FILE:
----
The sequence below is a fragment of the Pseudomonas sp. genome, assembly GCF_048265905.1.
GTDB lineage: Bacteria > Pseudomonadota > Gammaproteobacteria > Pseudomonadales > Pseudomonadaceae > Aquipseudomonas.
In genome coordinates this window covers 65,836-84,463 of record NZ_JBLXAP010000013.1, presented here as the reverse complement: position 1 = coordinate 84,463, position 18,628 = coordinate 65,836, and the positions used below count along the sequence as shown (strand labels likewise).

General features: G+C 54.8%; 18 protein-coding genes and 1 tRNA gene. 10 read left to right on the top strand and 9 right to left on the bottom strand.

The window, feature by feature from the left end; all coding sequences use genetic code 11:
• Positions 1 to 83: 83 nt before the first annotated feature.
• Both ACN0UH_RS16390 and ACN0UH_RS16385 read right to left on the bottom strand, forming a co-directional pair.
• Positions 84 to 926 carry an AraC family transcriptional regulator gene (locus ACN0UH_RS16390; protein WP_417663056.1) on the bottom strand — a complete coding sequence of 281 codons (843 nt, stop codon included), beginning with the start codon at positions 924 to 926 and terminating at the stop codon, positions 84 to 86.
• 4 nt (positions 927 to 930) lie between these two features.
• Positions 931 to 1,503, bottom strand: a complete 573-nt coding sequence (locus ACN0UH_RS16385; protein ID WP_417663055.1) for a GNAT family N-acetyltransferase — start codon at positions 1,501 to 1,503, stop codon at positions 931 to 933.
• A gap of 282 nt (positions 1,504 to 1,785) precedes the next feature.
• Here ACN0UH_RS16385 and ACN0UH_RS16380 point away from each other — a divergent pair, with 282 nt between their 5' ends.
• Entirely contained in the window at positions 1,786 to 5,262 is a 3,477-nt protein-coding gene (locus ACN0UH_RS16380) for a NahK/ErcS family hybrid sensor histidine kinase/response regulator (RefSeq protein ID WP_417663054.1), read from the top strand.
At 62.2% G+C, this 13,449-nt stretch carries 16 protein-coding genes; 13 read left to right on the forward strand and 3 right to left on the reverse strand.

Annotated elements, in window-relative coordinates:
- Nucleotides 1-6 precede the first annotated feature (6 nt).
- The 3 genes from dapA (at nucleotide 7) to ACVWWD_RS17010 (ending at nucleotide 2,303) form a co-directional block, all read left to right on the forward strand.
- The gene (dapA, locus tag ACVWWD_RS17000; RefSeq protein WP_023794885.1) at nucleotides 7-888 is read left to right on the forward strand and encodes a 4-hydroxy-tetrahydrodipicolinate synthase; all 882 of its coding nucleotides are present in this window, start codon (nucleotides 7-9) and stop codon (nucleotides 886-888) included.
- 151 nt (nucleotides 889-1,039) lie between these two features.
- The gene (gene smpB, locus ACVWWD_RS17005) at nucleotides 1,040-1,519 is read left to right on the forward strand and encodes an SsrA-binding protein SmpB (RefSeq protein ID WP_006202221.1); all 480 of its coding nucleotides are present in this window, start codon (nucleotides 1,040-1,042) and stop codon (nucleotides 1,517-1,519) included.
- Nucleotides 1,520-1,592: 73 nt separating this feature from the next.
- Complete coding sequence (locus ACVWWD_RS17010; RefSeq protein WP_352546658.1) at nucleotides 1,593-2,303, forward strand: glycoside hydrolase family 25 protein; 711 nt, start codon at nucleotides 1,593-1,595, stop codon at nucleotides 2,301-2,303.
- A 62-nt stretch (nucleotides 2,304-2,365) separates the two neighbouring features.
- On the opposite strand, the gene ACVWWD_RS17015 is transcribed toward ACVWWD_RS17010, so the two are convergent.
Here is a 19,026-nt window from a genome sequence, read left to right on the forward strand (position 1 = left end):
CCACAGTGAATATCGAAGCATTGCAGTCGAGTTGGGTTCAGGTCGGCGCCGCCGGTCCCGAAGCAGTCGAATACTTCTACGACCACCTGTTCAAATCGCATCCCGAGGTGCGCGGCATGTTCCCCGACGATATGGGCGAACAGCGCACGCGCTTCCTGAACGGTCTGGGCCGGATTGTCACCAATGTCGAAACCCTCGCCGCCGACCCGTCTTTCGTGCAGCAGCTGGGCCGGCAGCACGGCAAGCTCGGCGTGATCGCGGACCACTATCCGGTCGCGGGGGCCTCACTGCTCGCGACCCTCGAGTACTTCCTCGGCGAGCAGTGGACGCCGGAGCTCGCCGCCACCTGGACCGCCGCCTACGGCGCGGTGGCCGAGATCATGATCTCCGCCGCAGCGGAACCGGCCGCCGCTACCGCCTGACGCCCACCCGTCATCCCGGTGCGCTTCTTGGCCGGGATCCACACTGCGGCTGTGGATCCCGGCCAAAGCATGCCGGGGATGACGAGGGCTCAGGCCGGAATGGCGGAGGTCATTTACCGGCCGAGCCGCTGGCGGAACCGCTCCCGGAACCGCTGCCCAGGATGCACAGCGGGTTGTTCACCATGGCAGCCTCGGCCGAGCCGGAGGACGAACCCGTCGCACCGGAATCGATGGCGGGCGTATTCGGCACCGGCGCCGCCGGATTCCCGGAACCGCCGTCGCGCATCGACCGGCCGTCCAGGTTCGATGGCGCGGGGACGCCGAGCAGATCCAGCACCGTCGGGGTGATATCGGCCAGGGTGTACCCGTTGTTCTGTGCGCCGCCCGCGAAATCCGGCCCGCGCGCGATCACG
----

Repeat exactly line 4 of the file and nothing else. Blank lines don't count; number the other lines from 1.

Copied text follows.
General features: G+C 54.8%; 18 protein-coding genes and 1 tRNA gene. 10 read left to right on the top strand and 9 right to left on the bottom strand.